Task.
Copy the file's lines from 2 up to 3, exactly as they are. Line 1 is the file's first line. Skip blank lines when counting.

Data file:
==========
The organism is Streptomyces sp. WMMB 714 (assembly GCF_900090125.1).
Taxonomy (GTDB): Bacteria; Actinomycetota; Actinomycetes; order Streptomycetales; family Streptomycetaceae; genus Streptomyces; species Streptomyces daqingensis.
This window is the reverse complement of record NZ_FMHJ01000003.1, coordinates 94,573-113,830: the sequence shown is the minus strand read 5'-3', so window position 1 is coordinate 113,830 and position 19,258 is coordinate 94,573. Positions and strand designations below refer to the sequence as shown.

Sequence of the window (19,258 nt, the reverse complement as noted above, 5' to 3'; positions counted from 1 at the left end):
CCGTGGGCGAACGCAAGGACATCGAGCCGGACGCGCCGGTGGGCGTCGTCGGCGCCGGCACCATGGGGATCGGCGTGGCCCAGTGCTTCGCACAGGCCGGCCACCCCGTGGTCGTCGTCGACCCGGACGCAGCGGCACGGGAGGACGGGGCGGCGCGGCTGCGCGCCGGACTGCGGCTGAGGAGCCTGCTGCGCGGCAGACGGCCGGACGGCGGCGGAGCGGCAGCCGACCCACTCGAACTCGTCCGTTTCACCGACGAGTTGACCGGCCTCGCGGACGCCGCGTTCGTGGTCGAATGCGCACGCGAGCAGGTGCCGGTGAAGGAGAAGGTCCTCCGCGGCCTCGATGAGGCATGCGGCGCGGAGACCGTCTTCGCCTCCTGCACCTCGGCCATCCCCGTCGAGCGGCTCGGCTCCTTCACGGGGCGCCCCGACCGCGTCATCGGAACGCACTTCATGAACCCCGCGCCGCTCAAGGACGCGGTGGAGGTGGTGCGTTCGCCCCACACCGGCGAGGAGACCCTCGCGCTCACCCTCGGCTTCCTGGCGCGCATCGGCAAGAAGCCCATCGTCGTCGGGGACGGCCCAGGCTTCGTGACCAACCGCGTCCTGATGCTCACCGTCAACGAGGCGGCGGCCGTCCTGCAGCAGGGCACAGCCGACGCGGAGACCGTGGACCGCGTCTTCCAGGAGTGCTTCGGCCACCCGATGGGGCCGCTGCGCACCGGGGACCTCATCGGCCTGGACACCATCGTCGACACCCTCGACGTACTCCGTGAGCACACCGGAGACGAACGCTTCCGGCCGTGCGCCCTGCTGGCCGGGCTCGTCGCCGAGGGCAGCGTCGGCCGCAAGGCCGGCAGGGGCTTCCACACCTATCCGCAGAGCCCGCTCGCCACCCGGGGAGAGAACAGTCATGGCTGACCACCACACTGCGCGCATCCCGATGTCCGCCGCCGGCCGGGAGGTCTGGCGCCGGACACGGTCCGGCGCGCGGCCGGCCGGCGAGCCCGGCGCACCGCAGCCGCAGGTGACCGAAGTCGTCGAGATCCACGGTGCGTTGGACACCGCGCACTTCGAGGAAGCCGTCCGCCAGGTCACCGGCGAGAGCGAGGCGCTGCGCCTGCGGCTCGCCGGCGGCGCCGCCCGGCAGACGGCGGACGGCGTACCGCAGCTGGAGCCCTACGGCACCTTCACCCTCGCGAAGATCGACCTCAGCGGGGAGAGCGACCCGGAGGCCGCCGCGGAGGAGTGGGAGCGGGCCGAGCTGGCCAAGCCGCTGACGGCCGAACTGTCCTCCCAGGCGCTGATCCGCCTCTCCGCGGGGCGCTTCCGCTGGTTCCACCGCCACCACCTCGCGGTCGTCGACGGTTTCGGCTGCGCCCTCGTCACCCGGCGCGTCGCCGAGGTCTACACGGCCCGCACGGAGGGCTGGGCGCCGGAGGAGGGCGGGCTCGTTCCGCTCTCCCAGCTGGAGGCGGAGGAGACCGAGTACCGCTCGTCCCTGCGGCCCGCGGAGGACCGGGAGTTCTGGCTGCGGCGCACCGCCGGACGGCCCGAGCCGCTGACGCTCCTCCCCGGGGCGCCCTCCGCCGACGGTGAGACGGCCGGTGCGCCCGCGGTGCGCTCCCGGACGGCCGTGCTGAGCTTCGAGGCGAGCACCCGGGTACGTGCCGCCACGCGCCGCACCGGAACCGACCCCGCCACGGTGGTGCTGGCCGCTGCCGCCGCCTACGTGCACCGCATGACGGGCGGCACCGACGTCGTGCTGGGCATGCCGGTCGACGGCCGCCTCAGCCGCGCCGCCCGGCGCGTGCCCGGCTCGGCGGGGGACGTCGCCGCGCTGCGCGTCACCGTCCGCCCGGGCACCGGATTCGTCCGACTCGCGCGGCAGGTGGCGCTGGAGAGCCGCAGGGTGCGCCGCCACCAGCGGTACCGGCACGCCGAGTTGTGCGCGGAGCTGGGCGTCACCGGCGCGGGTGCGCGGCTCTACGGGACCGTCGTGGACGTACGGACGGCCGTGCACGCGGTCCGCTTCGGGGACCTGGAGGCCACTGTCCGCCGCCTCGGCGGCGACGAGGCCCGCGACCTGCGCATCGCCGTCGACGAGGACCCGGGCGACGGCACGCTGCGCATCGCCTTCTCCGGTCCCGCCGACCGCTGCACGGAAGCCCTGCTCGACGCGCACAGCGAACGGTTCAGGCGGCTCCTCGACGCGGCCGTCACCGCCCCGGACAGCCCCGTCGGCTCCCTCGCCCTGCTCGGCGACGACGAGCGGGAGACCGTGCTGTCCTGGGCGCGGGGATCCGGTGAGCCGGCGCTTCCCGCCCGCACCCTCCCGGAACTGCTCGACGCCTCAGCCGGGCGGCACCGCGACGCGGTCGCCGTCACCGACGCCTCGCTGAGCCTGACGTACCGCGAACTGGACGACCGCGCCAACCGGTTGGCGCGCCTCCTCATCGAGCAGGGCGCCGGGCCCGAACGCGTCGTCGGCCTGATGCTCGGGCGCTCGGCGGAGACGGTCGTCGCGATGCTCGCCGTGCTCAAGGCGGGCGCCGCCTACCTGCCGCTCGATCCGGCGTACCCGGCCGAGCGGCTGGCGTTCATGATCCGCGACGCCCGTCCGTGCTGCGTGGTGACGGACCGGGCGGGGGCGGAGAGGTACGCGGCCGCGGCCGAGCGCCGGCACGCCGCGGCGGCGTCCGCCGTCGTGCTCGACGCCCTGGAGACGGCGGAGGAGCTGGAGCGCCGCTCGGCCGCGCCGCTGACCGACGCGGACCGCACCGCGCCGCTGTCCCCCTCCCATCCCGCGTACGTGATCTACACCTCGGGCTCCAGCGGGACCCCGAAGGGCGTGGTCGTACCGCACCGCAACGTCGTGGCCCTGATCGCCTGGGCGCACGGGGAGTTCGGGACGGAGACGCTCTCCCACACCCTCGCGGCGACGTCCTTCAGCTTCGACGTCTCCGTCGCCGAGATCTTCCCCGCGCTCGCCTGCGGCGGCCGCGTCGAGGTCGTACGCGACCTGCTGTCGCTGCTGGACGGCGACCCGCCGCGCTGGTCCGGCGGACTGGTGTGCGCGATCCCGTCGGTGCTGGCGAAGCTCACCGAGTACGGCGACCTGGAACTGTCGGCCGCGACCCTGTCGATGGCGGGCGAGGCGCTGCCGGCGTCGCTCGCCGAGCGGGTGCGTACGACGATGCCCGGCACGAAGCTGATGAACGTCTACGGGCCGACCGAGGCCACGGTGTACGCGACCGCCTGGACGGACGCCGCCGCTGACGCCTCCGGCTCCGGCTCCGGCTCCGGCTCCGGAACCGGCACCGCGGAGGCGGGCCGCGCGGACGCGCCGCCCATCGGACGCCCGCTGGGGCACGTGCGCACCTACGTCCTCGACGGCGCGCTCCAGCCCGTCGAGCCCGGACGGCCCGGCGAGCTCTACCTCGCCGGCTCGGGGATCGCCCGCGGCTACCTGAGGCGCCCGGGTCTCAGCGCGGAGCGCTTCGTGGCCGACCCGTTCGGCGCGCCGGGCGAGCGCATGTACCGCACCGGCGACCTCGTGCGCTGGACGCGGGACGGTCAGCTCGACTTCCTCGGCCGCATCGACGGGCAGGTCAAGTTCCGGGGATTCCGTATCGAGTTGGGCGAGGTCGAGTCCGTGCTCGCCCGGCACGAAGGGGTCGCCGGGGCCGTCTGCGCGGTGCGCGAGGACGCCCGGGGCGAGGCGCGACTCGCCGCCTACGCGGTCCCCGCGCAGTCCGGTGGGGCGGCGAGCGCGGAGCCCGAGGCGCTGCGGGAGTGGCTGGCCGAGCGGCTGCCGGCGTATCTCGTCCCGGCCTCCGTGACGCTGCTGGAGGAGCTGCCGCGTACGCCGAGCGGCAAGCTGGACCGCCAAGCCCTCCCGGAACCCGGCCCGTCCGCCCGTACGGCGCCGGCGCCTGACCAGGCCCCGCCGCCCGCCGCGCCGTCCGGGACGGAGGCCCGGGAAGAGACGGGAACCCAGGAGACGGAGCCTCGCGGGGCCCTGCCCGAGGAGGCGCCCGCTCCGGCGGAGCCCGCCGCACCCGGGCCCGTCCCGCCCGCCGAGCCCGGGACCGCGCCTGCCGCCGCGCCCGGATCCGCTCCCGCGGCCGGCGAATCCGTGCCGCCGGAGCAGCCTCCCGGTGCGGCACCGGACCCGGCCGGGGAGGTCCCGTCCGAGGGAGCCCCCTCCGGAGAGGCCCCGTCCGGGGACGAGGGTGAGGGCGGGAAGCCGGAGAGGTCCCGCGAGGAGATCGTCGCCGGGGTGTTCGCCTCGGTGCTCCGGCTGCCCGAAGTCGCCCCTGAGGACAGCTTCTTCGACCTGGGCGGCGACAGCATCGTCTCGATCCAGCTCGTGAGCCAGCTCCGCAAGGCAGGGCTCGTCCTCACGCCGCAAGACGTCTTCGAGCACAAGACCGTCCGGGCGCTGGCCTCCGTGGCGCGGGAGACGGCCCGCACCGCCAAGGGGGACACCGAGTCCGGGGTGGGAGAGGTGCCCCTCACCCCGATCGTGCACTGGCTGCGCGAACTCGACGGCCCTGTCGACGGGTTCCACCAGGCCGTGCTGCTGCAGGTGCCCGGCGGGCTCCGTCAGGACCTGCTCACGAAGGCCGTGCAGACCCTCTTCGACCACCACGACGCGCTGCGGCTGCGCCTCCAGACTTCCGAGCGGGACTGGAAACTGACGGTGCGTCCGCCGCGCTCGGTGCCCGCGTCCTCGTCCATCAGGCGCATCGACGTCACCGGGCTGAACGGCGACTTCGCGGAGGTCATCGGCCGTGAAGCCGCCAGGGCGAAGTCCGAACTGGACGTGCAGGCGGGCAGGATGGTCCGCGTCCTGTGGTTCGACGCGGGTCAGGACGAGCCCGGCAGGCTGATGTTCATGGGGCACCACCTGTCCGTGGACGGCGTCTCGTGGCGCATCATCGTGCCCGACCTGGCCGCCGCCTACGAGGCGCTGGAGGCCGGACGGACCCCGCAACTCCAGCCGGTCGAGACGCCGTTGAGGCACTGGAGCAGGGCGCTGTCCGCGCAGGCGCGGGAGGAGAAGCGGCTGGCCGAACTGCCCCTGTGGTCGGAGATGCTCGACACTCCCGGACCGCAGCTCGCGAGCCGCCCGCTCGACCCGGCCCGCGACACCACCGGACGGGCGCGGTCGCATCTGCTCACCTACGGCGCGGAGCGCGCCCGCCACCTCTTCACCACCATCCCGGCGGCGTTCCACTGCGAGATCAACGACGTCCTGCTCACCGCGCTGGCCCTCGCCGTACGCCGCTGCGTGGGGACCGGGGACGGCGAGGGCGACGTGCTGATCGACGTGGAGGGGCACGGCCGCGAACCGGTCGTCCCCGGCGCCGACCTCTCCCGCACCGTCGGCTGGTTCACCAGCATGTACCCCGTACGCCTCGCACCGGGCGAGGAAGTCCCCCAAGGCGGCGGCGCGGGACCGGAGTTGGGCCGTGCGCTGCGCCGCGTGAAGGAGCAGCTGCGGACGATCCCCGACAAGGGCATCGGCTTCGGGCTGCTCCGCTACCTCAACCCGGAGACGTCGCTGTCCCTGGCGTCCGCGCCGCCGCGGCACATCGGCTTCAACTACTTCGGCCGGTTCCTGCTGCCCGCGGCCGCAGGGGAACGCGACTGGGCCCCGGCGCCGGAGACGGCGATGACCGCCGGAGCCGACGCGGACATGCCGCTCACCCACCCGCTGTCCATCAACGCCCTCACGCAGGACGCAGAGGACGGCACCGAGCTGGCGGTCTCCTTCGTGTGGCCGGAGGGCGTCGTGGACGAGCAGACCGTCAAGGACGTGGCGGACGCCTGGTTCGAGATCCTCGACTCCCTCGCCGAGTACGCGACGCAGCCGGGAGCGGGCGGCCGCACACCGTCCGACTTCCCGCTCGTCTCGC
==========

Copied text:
Taxonomy (GTDB): Bacteria; Actinomycetota; Actinomycetes; order Streptomycetales; family Streptomycetaceae; genus Streptomyces; species Streptomyces daqingensis.
This window is the reverse complement of record NZ_FMHJ01000003.1, coordinates 94,573-113,830: the sequence shown is the minus strand read 5'-3', so window position 1 is coordinate 113,830 and position 19,258 is coordinate 94,573. Positions and strand designations below refer to the sequence as shown.